Locals in this picturesque European town are protesting against overtourism

The town of Hallstatt in Austria is home to only 700 people but can be swamped by up to 10,000 visitors per day

Liv Kelly
Written by
Liv Kelly
Contributing Writer
Hallstatt, Austria
Photograph: Shutterstock

The Austrian town of Hallstatt is a historic, sleepy village perched on the western shore of Lake Hallstatt. It’s a designated Unesco World Heritage Site brimming with Alpine charm, accessible by train from Vienna and Salzberg – and it was recently ranked the sixth prettiest village in the world.

Traditionally a salt mining town, the sixteenth-century buildings and dramatic surrounding vistas make for an incredible setting, which allegedly inspired the town of Arendelle in Disney’s Frozen. There’s even a replica of the town and its famous spire in China.

No wonder, then, that the place is a total tourist magnet. Hallstatt has become one of the most over-touristed places in Europe, with up to 10,000 visitors a day crowding the village, which is home to only 700 people. And while the continuous flow of visitors does help to support the local economy, Hallstatt locals understandably feel that the numbers are becoming a bit too much. 

Earlier this year, the Mayor of Hallstatt Alexander Scheutz had two fences put up to obstruct the town’s most popular viewpoints in a bid to deter visitors. According to Scheutz, the measure was a temporary installment to highlight the problem, but he intends to build a permanent barrier.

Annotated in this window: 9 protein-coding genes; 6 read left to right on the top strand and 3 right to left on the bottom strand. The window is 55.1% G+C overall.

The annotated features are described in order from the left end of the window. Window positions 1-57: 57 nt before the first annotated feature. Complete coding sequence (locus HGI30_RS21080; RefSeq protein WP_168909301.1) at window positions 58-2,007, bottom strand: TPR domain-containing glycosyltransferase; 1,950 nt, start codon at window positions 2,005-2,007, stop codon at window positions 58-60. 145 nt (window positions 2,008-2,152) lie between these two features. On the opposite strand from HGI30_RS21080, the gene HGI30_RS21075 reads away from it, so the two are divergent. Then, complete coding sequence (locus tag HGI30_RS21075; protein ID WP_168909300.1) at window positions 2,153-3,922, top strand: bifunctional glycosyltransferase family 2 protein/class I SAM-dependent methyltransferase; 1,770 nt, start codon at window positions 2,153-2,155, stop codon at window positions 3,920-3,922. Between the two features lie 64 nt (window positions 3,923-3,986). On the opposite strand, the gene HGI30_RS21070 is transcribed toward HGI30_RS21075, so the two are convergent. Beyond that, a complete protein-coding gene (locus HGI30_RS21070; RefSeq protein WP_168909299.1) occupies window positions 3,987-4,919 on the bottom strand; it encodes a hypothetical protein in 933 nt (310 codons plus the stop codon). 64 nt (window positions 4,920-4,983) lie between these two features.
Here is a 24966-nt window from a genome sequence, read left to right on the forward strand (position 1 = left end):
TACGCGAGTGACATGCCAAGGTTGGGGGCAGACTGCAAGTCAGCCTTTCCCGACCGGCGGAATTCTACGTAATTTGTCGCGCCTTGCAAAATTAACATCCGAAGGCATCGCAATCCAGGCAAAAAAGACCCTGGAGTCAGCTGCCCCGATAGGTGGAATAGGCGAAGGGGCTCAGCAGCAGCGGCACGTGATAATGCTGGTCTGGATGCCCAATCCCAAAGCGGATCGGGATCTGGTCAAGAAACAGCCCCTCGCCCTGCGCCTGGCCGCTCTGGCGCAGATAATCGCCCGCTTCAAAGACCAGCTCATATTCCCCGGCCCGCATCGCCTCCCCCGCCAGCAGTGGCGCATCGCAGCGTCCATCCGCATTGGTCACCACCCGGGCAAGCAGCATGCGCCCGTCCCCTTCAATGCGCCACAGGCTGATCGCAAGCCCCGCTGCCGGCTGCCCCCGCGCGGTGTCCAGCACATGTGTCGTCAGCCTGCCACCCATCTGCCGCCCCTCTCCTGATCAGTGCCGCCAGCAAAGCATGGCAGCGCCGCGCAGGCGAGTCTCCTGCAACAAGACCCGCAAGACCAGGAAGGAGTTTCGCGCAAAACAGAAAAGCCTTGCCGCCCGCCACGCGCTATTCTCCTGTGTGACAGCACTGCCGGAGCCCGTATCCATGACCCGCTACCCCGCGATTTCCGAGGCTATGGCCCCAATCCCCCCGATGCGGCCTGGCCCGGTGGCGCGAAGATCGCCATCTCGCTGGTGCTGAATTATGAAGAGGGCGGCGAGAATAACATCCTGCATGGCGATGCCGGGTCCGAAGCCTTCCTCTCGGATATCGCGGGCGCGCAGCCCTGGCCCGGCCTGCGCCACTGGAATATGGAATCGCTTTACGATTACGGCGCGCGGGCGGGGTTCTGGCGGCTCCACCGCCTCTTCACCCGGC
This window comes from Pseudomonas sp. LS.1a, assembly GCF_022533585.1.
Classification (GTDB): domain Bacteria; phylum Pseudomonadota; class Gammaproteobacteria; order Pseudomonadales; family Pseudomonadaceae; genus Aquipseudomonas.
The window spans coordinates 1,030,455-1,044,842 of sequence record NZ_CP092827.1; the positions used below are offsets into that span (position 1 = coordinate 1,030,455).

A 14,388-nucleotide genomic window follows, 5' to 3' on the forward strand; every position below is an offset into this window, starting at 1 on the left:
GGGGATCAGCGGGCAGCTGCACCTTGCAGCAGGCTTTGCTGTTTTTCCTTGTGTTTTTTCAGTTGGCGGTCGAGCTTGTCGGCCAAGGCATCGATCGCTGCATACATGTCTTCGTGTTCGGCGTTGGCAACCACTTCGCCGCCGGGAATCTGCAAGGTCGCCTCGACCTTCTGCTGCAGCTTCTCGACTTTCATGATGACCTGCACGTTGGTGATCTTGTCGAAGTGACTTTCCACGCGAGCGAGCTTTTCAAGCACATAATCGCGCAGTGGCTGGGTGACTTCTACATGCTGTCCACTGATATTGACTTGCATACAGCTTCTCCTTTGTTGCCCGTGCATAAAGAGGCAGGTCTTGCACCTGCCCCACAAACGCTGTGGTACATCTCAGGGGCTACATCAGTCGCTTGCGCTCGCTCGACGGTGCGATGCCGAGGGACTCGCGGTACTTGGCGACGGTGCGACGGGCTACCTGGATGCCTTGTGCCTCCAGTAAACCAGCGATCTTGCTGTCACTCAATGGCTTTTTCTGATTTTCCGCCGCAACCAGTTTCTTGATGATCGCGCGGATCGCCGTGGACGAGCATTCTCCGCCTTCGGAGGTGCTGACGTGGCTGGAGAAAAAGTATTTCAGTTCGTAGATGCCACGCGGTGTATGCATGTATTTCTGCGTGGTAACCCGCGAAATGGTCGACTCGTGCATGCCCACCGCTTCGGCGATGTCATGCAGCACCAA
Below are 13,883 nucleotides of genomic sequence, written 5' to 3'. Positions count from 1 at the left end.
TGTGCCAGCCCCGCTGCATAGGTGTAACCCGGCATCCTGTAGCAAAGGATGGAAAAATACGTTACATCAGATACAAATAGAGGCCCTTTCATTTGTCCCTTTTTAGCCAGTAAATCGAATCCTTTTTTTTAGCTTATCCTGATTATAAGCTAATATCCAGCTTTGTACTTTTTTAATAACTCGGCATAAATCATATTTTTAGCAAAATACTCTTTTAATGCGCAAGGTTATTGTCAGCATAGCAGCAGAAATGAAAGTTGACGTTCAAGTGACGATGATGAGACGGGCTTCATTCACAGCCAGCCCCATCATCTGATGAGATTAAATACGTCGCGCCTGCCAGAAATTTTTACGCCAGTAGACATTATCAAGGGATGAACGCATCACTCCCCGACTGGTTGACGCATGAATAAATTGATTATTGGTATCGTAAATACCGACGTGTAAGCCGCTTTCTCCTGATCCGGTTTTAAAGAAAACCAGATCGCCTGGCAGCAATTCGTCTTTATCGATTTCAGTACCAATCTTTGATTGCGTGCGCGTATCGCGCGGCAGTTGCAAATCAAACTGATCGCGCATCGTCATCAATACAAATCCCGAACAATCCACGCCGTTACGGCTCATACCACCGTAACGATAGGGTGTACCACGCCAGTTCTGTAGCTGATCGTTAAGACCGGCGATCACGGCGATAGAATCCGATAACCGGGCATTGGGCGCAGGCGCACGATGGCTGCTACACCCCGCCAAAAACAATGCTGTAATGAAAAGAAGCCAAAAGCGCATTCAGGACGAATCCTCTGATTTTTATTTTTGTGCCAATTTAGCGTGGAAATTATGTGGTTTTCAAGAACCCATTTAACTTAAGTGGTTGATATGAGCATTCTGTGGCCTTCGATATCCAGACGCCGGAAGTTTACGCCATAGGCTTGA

When speaking to the New Zealand Herald, he said ‘Nobody can handle the masses. Hallstatt is too small for the many people who come.’

On Sunday (August 27), around 100 villagers protested against overtourism in Hallstatt, blocking the tunnel that allows people to access the town. 

This isn’t the first time this year tourist hotspots in Europe have taken action against overcrowding. In April, Portofino in Italy began fining people who lingered too long in photogenic areas prone to congestion. 

Though it doesn’t sound like Hallstatt is launching fines any time soon, other controls could include caps on the numbers of cars and coaches, plus a cut-off time for entering the village at 5pm. However, the local government says that limits on vehicle numbers are frequently reached already. 

Did you see that this ancient site on the Med is being transformed for tourists, and locals aren’t happy?

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